Before and After: digitizing by hand
Take a look here to see the differences between certificates that have been digitized by a microfilm reader, and the ones that Helen has digitized “by hand.”
At Mass Capture, we think of the work that Helen has been doing as being akin to hand-processing. She has shot each certificate frame by frame and processes them one by one. We want to show you what a difference this kind of attention to detail can make.
Certificate No 16379 v. Canadiana Image 682
The photographed image has greater detail in the portraits – notice the detail in the brow line and eyes – there is more nuance in the shadows
Certificate No 16190 v. Canadiana Image 492
Another example of the photograph having more detail – you can make out his right eye in the shadow, whereas with the Canadiana image you can’t.
Certificate No 21101 v. Canadiana Image 1
This is a damaged certificate and the image quality is relatively low. You can barely read the information at the bottom. In this instance, having superior quality is very important. We want to get as much detail as possible. Though the image that has been digitized with the camera (on the left) is still in rough shape (because of the original scan), you achieve more detail, which becomes useful when looking at the finer areas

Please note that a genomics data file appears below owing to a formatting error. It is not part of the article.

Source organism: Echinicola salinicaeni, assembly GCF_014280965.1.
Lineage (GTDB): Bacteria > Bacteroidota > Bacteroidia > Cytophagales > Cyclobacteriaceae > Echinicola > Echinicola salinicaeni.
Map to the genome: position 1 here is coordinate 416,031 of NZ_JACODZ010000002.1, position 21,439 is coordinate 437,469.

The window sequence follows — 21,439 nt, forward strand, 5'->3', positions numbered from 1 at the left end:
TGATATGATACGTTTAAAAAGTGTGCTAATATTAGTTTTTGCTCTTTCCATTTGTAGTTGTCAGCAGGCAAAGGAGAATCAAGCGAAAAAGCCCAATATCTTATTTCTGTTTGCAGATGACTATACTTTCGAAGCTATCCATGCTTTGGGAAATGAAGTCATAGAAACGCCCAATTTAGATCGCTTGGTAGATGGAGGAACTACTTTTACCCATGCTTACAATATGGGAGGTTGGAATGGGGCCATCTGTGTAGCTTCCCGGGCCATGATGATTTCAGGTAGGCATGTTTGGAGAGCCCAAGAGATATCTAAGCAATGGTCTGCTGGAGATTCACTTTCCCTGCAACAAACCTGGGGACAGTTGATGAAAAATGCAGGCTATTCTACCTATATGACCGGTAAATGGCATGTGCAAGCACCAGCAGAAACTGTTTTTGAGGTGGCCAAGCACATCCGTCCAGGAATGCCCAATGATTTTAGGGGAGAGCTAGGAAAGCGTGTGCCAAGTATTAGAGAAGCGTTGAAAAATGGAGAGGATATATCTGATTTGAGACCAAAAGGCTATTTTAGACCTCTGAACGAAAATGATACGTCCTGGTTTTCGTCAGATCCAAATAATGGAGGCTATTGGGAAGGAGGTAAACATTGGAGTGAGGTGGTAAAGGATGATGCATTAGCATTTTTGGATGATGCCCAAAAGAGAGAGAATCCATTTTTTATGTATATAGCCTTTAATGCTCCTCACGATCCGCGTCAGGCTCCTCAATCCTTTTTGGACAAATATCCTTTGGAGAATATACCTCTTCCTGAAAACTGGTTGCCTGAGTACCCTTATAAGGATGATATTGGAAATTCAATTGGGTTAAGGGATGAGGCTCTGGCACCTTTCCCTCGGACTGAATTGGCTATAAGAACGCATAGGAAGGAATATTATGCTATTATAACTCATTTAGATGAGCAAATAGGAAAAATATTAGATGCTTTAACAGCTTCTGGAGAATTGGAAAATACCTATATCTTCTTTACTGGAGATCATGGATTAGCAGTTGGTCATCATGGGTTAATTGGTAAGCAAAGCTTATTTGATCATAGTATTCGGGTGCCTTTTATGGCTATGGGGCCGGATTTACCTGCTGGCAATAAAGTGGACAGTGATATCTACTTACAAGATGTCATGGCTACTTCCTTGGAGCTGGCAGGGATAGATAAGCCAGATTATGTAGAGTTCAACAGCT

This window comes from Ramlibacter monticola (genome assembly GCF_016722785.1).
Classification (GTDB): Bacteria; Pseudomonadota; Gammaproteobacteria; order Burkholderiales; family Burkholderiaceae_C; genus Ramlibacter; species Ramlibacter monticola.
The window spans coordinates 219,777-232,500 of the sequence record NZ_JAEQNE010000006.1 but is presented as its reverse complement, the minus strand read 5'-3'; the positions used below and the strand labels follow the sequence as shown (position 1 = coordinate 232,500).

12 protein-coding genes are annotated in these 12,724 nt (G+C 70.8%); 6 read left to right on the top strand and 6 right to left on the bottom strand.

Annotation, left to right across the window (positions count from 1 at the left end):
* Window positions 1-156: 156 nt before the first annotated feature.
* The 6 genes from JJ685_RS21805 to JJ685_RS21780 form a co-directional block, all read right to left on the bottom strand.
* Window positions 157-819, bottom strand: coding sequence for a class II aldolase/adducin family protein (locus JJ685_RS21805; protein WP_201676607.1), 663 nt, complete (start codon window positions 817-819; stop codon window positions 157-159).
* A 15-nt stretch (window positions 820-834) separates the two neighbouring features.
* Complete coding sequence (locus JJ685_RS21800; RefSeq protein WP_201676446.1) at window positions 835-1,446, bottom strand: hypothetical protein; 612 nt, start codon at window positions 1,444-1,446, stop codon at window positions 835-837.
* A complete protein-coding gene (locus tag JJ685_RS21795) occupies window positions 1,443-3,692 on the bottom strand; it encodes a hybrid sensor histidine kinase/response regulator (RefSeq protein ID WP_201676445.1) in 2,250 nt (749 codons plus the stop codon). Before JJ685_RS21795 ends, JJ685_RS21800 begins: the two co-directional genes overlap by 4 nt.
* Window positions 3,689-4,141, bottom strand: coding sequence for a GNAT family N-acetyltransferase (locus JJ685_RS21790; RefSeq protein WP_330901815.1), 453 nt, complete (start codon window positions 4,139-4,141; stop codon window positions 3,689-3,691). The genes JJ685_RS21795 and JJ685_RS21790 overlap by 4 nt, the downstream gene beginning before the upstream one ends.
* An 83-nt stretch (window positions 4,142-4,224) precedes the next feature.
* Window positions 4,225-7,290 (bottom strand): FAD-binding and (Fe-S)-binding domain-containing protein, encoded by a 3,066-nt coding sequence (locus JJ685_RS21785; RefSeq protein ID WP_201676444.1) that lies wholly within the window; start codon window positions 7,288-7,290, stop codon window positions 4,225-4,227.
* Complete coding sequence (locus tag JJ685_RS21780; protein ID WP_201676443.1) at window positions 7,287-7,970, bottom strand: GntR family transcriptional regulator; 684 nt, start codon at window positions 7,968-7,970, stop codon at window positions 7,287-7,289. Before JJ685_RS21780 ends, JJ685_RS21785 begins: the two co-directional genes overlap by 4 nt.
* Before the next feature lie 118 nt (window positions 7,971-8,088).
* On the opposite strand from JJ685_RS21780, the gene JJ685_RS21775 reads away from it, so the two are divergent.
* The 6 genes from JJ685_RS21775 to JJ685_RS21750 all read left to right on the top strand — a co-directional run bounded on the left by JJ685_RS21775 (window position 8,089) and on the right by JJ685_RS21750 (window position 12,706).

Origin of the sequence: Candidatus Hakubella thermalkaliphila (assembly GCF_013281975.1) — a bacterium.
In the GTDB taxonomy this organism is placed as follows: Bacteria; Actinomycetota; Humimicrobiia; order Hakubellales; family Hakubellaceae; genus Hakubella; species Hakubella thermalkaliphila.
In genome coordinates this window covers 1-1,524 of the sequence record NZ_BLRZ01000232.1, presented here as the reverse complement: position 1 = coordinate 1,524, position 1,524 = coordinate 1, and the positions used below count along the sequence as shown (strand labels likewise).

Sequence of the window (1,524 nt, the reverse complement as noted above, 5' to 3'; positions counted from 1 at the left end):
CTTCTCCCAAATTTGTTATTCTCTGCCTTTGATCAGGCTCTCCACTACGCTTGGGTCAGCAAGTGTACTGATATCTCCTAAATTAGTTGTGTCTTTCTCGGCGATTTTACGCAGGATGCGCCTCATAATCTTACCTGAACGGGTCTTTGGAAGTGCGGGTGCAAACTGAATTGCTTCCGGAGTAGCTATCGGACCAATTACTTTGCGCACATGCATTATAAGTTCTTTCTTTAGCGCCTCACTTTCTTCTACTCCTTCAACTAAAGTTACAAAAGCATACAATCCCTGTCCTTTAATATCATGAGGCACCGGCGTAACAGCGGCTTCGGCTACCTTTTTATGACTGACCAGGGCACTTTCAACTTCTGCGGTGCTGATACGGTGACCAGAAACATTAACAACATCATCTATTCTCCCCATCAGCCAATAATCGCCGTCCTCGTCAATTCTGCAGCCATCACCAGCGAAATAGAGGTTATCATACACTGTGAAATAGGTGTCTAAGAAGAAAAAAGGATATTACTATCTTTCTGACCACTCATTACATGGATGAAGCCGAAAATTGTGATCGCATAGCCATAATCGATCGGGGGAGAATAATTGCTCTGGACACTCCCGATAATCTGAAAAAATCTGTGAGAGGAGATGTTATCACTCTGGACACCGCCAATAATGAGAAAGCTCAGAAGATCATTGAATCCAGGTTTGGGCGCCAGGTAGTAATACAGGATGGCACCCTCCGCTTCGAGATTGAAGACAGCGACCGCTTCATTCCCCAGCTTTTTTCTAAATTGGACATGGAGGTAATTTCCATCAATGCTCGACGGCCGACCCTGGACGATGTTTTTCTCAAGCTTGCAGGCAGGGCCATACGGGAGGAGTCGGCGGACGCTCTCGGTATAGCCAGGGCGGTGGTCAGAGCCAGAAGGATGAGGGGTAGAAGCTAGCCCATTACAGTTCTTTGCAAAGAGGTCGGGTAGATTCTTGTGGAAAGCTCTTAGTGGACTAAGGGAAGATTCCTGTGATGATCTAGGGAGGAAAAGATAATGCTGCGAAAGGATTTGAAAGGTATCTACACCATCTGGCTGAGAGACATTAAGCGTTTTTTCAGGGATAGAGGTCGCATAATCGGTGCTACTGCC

Certificate No 22946 v. Canadiana Image 48
The photographed one on the left is very sharp and still keeps the integrity of the written notes.
Certificate No 22923 v. Canadiana Image 25
The certificate is ripped and the original reel has a copy of the certificate ripped in addition to the one that had been fixed. Although Canadiana has not included the ripped one, in terms of analyzing these certificates as visual objects, it is important for us to have both.